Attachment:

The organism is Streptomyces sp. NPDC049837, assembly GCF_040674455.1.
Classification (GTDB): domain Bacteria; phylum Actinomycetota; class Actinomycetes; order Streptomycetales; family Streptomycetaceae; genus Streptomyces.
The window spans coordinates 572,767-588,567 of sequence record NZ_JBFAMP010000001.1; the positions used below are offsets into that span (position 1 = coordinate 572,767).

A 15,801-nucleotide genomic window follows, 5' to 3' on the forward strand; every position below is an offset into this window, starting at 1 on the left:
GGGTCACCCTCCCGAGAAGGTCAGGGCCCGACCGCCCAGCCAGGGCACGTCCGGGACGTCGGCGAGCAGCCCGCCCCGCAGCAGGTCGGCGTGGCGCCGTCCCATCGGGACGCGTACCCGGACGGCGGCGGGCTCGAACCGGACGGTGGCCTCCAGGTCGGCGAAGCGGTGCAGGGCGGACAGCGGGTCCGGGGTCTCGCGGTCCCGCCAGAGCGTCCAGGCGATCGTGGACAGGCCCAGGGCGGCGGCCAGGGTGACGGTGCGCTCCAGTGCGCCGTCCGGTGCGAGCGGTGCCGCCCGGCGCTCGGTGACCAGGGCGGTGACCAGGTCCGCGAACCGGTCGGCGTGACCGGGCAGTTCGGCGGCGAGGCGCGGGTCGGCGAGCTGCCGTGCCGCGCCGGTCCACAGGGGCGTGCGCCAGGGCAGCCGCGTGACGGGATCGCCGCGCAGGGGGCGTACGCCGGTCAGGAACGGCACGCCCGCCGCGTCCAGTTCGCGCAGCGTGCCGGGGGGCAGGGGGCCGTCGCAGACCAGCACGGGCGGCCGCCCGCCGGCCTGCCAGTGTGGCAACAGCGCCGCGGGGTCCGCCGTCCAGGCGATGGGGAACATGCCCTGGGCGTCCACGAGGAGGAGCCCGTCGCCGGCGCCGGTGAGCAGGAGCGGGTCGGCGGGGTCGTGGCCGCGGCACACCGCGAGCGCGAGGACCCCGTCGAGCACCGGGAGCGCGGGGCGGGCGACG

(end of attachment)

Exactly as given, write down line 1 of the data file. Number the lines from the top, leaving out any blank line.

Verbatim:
The organism is Streptomyces sp. NPDC049837, assembly GCF_040674455.1.